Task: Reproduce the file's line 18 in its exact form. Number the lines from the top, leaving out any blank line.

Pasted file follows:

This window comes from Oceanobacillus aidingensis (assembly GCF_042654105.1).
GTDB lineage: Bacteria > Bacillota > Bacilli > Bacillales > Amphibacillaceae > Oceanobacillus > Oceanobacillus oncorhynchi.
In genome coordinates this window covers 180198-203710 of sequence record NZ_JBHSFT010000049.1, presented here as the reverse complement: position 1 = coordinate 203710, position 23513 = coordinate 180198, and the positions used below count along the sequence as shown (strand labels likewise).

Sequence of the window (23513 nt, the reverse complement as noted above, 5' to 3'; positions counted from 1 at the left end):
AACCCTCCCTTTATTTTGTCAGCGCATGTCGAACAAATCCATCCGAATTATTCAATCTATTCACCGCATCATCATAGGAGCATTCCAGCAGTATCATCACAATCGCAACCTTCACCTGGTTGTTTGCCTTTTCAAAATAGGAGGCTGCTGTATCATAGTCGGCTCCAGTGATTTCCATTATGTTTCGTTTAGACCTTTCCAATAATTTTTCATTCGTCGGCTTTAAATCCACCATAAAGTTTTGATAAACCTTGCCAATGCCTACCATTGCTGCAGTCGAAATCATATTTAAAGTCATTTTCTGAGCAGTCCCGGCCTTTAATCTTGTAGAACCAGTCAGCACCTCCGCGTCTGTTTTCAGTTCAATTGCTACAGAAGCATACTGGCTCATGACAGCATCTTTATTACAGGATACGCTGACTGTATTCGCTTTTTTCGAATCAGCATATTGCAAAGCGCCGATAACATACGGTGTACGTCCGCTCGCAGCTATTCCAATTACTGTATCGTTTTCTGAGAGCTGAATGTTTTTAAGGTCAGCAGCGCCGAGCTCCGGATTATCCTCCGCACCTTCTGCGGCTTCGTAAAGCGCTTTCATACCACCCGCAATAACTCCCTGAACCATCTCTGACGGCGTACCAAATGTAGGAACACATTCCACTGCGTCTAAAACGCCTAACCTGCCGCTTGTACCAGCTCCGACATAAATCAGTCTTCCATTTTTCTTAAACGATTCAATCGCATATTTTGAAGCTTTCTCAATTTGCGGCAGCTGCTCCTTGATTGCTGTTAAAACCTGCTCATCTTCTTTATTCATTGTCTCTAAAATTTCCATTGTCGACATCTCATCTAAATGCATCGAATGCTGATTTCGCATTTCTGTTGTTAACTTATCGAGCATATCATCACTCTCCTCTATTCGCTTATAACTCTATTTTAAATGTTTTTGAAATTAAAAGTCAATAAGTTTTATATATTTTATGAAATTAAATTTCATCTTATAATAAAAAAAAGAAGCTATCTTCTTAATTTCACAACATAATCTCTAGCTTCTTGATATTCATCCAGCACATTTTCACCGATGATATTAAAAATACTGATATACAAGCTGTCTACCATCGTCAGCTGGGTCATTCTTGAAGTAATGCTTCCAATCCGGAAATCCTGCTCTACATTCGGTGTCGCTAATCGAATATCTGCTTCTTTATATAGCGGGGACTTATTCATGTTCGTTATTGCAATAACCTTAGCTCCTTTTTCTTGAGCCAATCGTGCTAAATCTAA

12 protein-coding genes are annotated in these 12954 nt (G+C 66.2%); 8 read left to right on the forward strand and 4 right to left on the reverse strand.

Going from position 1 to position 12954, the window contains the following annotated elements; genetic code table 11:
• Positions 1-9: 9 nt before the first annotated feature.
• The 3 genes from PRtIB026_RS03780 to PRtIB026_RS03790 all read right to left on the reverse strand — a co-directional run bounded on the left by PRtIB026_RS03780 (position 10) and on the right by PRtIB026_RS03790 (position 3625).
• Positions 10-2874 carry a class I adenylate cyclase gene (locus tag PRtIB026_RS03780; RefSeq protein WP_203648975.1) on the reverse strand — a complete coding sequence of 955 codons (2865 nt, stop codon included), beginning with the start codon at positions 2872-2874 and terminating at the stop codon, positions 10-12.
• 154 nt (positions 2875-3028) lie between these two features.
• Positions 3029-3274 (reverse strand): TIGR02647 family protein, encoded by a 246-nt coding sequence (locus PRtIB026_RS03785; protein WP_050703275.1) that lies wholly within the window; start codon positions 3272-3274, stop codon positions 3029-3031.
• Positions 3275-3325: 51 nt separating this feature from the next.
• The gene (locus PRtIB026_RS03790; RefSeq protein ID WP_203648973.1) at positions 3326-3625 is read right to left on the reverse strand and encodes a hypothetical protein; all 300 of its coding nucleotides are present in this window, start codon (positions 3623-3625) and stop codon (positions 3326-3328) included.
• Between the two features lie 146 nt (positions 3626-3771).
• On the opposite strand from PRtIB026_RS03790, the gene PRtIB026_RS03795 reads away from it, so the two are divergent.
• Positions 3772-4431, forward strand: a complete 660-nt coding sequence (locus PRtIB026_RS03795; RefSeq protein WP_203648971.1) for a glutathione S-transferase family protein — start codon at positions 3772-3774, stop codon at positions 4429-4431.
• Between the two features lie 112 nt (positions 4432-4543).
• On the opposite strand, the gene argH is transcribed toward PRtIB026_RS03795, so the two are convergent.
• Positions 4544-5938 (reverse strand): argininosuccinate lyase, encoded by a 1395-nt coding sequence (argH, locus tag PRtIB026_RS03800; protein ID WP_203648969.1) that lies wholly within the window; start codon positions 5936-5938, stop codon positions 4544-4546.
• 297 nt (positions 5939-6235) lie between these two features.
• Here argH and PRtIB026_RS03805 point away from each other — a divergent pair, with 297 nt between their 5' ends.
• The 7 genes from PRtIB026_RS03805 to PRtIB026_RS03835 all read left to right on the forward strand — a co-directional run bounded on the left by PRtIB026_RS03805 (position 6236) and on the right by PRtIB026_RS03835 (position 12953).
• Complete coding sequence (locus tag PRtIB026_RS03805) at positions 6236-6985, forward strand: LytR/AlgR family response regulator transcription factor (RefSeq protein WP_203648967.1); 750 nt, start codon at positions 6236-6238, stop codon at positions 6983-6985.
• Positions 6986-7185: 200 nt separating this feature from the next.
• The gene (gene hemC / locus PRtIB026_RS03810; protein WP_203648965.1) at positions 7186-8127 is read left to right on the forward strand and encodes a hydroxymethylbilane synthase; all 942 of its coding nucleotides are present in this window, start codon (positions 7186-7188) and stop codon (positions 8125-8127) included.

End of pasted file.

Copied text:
• Between the two features lie 112 nt (positions 4432-4543).